Many people who enjoy playing guitar may experience pain or discomfort in the hands, wrist (and even back and shoulders) at some point. Playing guitar should be an enjoyable, minimally stressful activity, however, strain from overuse and awkward positioning can cause a number of issues in the hands and wrist.
If you are experiencing prolonged pain from playing guitar we recommend seeing a hand therapist to effectively prevent or manage symptoms and avoid serious injury. Here are a few key tips to practice at home too.
Never underestimate the power of a comprehensive warm up routine. Failure to warm up can make you more susceptible to injury, as with any strenuous activity. Stretching the hands, wrists, arms and shoulders will ensure your joints and muscles are loose and warm, reducing the risk of repetitive strain injury caused by the gripping activities involved with playing guitar. Try playing less difficult pieces to start, then work your way up to something more complex.
Poor posture is a common contributor to pain from playing guitar. Awkward positioning of the back, neck and arms can lead to compression of the nerves, resulting in pain and discomfort. Your shoulders should be relaxed and comfortable. Make sure your guitar strap is the appropriate height and is not hindering natural movement of the shoulders. Try to avoid slouching as this can result in pain in the back and neck. Lastly, ensure your wrists are comfortable and your fretting or strumming technique is not putting unnecessary pressure on them – be aware of any strenuous positions and how you might be able to address the tension.
Playing guitar can be very engrossing and time may fly past without you feeling the need to take any breaks. However, rest is very important. There is no general rule to taking breaks, it is about being aware of your body and any pain or discomfort you may feel. Putting the guitar down and stretching every 30 minutes or so is an effective preventative measure. If you are suffering from an existing condition, you may need to rest for days in-between sessions. Your therapist can advise you on this further.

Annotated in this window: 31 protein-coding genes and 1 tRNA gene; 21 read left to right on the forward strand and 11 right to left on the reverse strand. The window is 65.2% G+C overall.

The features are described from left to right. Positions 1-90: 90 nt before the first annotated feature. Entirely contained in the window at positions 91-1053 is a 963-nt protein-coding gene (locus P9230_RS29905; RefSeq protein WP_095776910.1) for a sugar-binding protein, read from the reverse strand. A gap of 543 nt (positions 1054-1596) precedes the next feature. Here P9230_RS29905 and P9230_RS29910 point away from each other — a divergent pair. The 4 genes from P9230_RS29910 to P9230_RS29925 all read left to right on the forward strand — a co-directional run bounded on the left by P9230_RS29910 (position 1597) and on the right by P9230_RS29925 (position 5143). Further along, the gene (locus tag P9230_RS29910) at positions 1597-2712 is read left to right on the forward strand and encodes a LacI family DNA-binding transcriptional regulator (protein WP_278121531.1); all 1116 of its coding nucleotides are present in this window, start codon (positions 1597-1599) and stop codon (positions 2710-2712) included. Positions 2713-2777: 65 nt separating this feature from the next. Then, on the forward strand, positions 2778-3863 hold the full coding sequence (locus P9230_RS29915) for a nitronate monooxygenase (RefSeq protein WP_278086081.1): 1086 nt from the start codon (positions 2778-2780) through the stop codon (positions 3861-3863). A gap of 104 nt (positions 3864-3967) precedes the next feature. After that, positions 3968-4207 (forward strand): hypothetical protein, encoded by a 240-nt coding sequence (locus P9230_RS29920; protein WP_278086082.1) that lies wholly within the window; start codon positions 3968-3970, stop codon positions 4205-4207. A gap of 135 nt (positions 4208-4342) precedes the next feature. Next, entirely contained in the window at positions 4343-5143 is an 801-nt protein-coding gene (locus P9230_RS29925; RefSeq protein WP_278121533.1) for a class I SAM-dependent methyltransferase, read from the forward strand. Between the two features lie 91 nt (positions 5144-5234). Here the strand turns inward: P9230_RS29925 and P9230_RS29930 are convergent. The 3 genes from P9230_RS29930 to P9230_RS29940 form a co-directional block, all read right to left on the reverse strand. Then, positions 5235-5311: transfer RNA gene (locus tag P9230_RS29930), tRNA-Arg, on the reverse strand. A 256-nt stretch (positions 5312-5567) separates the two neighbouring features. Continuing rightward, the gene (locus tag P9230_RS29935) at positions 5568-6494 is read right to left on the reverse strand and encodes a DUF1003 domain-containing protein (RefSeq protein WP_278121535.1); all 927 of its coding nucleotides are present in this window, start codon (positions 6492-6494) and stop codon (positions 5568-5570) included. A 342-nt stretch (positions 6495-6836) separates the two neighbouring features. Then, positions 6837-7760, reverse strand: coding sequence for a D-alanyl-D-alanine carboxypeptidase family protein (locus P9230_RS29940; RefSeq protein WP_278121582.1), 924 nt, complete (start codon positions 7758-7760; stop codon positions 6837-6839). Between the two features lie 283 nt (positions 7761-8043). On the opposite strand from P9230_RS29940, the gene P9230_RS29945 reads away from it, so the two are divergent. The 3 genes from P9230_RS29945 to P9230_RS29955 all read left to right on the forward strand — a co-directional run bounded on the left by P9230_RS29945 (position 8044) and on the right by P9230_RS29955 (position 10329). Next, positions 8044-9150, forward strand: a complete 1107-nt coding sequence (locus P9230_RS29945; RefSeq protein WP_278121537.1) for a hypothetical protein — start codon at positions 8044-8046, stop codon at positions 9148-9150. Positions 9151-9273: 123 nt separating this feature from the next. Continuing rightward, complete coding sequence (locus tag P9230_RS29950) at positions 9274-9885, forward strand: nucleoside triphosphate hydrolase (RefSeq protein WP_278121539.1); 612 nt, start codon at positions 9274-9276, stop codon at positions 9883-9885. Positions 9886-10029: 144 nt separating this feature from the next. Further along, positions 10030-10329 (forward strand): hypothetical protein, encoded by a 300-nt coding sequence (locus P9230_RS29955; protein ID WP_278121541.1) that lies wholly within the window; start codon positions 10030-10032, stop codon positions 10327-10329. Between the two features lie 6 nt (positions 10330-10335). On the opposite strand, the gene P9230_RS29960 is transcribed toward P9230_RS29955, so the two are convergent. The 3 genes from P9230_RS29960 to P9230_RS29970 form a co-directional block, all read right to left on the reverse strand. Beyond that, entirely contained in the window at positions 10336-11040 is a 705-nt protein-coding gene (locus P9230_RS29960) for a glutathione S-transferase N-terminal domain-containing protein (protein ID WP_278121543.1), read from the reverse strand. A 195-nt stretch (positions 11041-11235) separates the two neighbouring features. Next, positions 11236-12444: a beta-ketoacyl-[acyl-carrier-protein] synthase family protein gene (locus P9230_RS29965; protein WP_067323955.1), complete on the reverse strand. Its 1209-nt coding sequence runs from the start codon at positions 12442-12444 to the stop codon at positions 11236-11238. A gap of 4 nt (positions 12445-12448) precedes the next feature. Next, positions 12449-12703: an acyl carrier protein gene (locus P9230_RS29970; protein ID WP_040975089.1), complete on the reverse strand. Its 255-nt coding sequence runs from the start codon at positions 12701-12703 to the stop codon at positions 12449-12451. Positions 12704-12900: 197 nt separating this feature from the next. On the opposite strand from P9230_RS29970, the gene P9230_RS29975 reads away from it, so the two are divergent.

Pre-existing injuries can make playing guitar very difficult without excessive pain or discomfort. Never disregard what your body is telling you and play through the pain, this can cause even more damage than before. If you are recovering from an injury, take it slow when returning to the guitar. This may require more frequent breaks, longer rest periods and strengthening exercises in-between sessions.
Wearing a custom made splint is a great way to effectively manage hand and wrist pain when playing guitar. Splints can either be soft or made from thermoplastic and are fabricated to suit your needs. Get in touch with your hand therapist if you’d like to discuss splinting options.
If you suffer from chronic pain in the hands during or after playing guitar, be sure to speak with your hand therapist for advice and treatment. While splinting may be required for more serious conditions in order to promote healthy movement, a therapist can also provide you with the following:
• Advice about appropriate activity modifications
• Median nerve gliding exercises to reduce nerve irritability
• Graded strengthening exercises when appropriate
• Range of movement exercises for uninvolved joints